When Hong Kong's voters go to the polls on Sunday to choose a new generation of district councillors, they will be greeted with a now-familiar sight: the city's hugely unpopular police force.In a poll that has been marred by the disqualification on political grounds of former 2014 student leader Joshua Wong and violent attacks on candidates of all political stripes, voters will get the chance to speak through the ballot box for the first time since pro-democracy and anti-extradition protests escalated nearly six months ago.Police commissioner Chris Tang said on Friday that police will be out in force at polling stations Sunday to respond to any outbreak of violence "without hesitation."Tang Chun-Keung, head of the Hong Kong Association of the Heads of Secondary Schools, said a handful of people -- around 10 -- now remain inside Poly U, including minors, and they are in an emotionally unstable state."We have lawyers and social workers ready to provide assistance and we hope to persuade them to leave the campus," he said. "We are worried our work is getting more and more difficult because students are refusing to meet us."Police have said that those under 18 can leave after giving their details, although they may face later arrest. Adults will be arrested on suspicion of "rioting."Pro-democracy groups are hoping for a decisive victory as public support for the administration of chief executive Carrie Lam and pro-Beijing parties plummets, and as hundreds of thousands of young people join the ranks of the electorate for the first time.But their numbers could be balanced out by an aging population that has 44 percent of voters in the more traditionally conservative 36-60 age group.Currently, pro-democracy parties only account for 120 seats in District Councils, with pro-China members taking up nearly 300 seats.A total of 452 seats across 18 councils are up for grabs in the city's only directly democratic election.Postponement fears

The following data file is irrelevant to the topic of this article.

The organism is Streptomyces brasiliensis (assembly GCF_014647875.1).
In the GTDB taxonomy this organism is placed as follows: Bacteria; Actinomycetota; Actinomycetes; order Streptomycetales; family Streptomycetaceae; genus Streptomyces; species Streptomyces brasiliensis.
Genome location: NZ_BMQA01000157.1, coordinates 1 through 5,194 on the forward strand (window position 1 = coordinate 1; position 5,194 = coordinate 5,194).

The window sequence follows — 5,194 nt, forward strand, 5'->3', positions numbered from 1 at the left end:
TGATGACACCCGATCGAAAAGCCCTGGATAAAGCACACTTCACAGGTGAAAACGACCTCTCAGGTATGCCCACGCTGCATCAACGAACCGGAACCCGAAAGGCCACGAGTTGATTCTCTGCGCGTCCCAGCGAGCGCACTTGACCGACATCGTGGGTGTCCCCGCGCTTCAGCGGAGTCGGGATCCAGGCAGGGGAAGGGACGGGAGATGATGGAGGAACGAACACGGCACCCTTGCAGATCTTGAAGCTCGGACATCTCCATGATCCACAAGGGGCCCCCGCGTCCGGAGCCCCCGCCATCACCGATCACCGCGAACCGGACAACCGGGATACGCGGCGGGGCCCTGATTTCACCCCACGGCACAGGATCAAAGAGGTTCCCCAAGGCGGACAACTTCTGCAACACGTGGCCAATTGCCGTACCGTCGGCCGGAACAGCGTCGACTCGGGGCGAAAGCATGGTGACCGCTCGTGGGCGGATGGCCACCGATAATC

Chung Kim-wah, assistant professor of social policy at Poly U, said the elections have generally played more of a symbolic role, rather than wielding real political power.He said concerns remain that the government will postpone or cancel the elections altogether."Even if only 10 councils fall into pro-democracy hands ... then maybe pro-democracy members will eventually balance out pro-government seats in the Legislative Council (LegCo)," Chung said."It actually makes more sense for the government to cancel the elections in such a scenario," he said, adding that the current district councils could just carry on indefinitely under government control.Democracy activist and former City University politics lecturer Joseph Cheng said there are still many uncertainties, however."Maybe some districts will change hands, but it's very hard to change the overall situation," Cheng said.An Islands District voter surnamed Hui said she hadn't planned to vote until she saw footage of pro-China gangsters attacking passengers and protesters in Yuen Long MTR station on July 31, and police failing to respond."I think this time is different, and it means a lot," she said. "Everyone knows who they should be voting for. I think the power of unity is very important.""It would be best if we could kick out these useless [pro-government] people, or turn them into a minority that has to obey our majority," Hui said. "That way, our lives will be much better."A Wong Tai Sin voter surnamed Cheung said he has never seen a district councillor from his area."What do they do to earn that H.K.$100,000 a month? I have no way of understanding it; I don't know how it works," Cheung said."I don't know if my one vote can make a difference," he said. "Personally, I would prefer the [pro-China] Democratic Alliance (DAB) to win."Diminished faith in voting
An 18-year-old first-time voter surnamed Mak said she wants to vote for pro-democracy candidates in her home district of Tung Chung."I'm afraid the pro-establishment party will win," Mak, who has taken part in the protest movement, said. "The incumbent is a democrat, and I want to see him re-elected because I want the best for Hong Kong, and I don't want it to fall into the hands of the DAB.""There is a feeling that voting is pointless, but it doesn't mean that it is," Mak said. "If you don't vote, then Hong Kong's defeat will be on your head. It's up to the people of Hong Kong to make their choice."Chung said the stripping of LegCo seats from six pro-democracy lawmakers in 2016 after their oaths of allegiance were judged invalid by Beijing had diminished people's faith in the electoral system.And the attempt by chief executive Carrie Lam to bring in amendments allowing extradition to mainland China compounded that feeling, he said."Everyone saw that the Executive Council, LegCo and the district councils all supported the government unconditionally, and that the government was bold enough to push the amendments through LegCo even after tens of thousands and then two million people took to the streets," Chung said."Everyone was made aware of how absurd this system is," he said.Reported by Tseng Yat-yiu, Lau Siu-fung, Lu Xi, Lee Tsz-Tsz and Tam Siu-yin for RFA's Mandarin and Cantonese Services. Translated and edited by Luisetta Mudie.
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